An employee claiming discrimination must first prove facts from which the tribunal could conclude, in the absence of an adequate explanation, that discrimination took place, as this case demonstrates.
The Employment Appeal Tribunal has held that the employment tribunal was correct to look at the employee's own perceptions and feelings to decide whether or not the alleged conduct constituted sexual orientation harassment.
Discrimination can occur even when a comment is in writing and discovered by an employee a long time after the comment was written down, as this case illustrates.
In this case, an employment tribunal found that a gay employee was harassed at a workplace event that he could not opt out of and that lent itself to banter of a sexual nature that could easily offend.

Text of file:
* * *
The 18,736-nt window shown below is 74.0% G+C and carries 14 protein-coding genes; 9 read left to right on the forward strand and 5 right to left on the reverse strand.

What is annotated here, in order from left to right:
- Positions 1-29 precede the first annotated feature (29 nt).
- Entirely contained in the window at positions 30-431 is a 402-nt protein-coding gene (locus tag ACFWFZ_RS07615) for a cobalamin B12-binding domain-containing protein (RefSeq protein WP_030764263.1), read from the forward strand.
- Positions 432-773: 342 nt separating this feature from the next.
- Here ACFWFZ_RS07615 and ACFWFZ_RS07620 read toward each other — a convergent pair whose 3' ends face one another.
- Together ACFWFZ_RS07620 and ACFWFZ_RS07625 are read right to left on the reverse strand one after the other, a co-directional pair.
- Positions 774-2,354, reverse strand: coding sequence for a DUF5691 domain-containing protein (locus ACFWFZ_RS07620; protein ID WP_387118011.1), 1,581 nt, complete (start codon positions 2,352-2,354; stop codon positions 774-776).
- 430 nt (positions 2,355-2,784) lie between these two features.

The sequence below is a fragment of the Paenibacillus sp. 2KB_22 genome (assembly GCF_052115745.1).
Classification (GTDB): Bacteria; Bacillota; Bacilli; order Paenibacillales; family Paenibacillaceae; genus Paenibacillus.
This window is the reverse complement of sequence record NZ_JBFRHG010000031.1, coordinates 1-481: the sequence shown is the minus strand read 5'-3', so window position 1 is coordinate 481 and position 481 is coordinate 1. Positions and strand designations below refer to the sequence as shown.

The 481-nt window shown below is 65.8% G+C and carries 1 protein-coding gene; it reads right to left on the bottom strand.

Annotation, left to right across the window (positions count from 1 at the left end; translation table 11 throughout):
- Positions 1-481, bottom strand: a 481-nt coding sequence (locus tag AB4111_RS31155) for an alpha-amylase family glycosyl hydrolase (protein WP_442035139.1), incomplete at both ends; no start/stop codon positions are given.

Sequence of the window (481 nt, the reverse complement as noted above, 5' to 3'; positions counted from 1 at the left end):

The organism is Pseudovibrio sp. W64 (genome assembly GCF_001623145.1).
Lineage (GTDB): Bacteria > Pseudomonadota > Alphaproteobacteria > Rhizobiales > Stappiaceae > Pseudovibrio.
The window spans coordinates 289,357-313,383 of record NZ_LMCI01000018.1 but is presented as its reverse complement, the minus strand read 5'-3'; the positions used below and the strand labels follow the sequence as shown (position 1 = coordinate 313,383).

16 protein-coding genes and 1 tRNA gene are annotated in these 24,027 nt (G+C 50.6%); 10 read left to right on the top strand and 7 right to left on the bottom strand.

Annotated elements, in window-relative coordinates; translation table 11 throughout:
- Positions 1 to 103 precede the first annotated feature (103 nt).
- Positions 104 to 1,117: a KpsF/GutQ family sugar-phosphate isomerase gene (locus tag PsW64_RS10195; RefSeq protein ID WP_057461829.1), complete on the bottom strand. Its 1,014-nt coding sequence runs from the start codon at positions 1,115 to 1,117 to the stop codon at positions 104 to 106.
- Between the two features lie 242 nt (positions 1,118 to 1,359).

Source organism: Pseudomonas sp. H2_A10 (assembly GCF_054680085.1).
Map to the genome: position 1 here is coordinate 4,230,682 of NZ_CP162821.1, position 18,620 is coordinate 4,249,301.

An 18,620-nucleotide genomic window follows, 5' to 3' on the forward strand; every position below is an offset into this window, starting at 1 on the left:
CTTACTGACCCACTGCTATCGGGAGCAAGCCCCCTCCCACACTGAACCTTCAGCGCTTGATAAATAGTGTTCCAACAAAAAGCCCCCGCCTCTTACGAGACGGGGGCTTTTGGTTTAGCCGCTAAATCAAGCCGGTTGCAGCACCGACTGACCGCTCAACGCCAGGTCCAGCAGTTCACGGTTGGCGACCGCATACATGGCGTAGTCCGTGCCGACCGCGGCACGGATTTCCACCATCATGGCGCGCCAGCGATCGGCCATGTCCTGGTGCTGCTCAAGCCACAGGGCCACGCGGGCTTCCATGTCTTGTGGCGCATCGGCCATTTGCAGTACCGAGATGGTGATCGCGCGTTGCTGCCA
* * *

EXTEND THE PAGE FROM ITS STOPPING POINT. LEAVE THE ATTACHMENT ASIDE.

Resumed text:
A quiz for line managers to test their knowledge on the law and practice relating to bullying and harassment.
The Employment Appeal Tribunal has held that an employment tribunal that held that an employee had been discriminated against on the ground of sexual orientation had failed properly to take into account, among other facts, that the employee had actively “come out” while working at a different office.
The employment tribunal found that a gay employee who worked at a Newcastle hotel had been discriminated against because of his sexual orientation after some of his colleagues made remarks about his sexuality.
HR and legal information and guidance relating to harassment related to sexual orientation.